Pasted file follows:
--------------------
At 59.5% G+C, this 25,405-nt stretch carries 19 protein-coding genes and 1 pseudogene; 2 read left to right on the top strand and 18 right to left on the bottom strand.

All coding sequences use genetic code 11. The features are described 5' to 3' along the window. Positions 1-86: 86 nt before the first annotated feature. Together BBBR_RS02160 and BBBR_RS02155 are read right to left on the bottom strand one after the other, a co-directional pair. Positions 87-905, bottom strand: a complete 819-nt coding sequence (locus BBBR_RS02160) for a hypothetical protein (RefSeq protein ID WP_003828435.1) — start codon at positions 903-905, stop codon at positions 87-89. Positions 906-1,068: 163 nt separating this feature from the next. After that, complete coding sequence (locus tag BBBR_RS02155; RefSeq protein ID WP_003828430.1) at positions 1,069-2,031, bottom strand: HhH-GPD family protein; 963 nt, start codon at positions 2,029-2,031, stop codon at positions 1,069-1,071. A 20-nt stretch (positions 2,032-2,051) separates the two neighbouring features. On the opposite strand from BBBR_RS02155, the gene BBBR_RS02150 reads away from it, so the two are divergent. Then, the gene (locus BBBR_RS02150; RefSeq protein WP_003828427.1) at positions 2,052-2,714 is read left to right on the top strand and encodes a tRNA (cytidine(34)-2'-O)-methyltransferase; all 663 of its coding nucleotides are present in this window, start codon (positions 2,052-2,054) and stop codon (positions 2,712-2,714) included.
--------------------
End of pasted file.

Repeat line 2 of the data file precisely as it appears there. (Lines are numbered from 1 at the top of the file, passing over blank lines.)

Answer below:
All coding sequences use genetic code 11. The features are described 5' to 3' along the window. Positions 1-86: 86 nt before the first annotated feature. Together BBBR_RS02160 and BBBR_RS02155 are read right to left on the bottom strand one after the other, a co-directional pair. Positions 87-905, bottom strand: a complete 819-nt coding sequence (locus BBBR_RS02160) for a hypothetical protein (RefSeq protein ID WP_003828435.1) — start codon at positions 903-905, stop codon at positions 87-89. Positions 906-1,068: 163 nt separating this feature from the next. After that, complete coding sequence (locus tag BBBR_RS02155; RefSeq protein ID WP_003828430.1) at positions 1,069-2,031, bottom strand: HhH-GPD family protein; 963 nt, start codon at positions 2,029-2,031, stop codon at positions 1,069-1,071. A 20-nt stretch (positions 2,032-2,051) separates the two neighbouring features. On the opposite strand from BBBR_RS02155, the gene BBBR_RS02150 reads away from it, so the two are divergent. Then, the gene (locus BBBR_RS02150; RefSeq protein WP_003828427.1) at positions 2,052-2,714 is read left to right on the top strand and encodes a tRNA (cytidine(34)-2'-O)-methyltransferase; all 663 of its coding nucleotides are present in this window, start codon (positions 2,052-2,054) and stop codon (positions 2,712-2,714) included.